THIS STUFF raises the specter of higher sea levels and flooded coastal areas:
Recent findings suggest climate change in Greenland may be approaching a tipping point, beyond which amplifying feedbacks could lead (probably over centuries) to complete melting of the ice sheet, raising sea level by about 7 meters.
In June, a team of glaciologists led by Jason Box predicted that we would see melting across 100% of the ice sheet’s surface area in summer within a decade. They drew that conclusion from data on the Greenland ice sheet’s surface reflectivity, or “albedo”, showing the surface has gotten darker over the last 12 years. A darker surface absorbs more heat, leading to more melting, causing albedo to decrease further, and so on in a vicious circle.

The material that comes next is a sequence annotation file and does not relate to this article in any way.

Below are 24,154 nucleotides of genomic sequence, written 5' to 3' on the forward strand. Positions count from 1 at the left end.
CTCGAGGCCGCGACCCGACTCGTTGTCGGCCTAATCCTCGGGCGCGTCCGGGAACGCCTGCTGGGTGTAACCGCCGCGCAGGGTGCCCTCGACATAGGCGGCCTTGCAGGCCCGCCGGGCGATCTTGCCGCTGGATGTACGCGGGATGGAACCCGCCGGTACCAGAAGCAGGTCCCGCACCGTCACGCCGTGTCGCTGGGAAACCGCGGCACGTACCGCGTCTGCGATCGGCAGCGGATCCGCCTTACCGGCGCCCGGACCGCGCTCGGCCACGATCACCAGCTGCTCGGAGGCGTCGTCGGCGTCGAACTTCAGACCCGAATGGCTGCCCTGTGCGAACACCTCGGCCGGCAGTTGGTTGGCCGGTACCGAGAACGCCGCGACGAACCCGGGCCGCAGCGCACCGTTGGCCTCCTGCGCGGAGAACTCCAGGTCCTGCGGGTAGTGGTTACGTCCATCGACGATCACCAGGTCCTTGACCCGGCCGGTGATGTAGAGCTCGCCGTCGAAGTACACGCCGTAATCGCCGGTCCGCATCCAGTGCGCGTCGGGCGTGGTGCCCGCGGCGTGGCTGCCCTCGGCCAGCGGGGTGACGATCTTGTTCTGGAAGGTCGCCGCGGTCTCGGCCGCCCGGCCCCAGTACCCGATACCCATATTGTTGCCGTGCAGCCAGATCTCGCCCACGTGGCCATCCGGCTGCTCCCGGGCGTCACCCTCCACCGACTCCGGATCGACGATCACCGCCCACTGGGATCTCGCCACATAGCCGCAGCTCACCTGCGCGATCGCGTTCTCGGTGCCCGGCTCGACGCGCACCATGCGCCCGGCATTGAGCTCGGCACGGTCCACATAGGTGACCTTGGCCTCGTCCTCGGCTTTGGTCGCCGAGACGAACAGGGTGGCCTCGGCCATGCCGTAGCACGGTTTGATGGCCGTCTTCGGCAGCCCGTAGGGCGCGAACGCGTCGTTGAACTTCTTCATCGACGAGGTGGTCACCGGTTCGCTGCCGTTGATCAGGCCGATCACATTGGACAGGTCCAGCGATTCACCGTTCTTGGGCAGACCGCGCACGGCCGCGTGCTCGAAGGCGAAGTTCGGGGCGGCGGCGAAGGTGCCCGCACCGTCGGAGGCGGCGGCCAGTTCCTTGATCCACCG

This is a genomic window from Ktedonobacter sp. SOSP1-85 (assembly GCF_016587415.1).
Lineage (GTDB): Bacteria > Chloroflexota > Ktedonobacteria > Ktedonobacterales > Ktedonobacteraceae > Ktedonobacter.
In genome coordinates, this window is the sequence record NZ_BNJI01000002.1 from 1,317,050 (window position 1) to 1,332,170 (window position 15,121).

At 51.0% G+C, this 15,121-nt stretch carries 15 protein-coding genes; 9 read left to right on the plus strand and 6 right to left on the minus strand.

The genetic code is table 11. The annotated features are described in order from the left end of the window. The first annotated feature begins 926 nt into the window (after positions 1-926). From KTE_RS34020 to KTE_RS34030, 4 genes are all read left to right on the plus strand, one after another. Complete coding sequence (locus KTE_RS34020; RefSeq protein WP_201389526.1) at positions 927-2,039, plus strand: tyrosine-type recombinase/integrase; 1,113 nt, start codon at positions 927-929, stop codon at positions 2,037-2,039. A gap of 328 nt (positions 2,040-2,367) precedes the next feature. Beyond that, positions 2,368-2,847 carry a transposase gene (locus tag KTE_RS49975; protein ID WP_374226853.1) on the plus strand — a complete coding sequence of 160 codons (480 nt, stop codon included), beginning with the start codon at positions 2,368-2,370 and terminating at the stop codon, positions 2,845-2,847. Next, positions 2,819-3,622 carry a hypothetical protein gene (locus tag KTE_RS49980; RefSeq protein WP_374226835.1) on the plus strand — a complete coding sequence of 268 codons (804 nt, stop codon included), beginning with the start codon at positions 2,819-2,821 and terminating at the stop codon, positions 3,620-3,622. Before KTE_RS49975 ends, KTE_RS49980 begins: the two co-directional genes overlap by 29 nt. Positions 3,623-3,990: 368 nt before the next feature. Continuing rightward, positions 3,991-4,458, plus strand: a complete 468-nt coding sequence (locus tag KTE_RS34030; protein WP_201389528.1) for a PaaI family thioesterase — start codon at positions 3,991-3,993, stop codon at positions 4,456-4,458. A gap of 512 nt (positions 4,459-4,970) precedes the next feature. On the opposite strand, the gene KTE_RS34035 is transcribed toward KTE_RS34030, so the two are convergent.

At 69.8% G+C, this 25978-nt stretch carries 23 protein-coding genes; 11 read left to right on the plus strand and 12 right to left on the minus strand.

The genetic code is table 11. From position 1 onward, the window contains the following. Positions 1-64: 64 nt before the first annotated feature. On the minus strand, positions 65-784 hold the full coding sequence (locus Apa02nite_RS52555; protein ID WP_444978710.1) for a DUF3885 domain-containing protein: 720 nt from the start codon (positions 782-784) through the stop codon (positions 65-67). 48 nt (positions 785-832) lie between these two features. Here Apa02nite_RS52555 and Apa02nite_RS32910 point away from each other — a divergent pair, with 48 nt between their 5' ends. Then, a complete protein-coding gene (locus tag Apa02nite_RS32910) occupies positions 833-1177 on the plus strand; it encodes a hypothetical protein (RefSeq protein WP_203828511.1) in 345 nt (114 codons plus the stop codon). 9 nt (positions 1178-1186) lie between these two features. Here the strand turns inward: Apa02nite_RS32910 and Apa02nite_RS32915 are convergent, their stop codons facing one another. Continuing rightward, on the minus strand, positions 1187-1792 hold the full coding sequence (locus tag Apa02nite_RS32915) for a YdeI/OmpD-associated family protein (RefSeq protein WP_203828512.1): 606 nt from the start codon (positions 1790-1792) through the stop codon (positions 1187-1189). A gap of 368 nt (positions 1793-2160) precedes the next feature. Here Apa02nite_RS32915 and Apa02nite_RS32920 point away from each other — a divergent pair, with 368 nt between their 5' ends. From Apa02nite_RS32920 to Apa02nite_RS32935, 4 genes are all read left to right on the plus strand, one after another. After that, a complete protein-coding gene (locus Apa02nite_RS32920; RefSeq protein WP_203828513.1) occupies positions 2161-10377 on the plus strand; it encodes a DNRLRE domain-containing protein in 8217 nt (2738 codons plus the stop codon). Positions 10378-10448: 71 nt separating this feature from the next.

The ice naturally gets less reflective in summer because the shape of the snowflakes changes and meltwater reveals impurities beneath the surface, but in 2012 Greenland has become much darker than in previous summers. This is occurring particularly at high elevations, which were previously too cold to melt and indeed had gained ice from increasing snowfall. This month, at the height of the melt season, Greenland’s albedo has fallen far off the charts.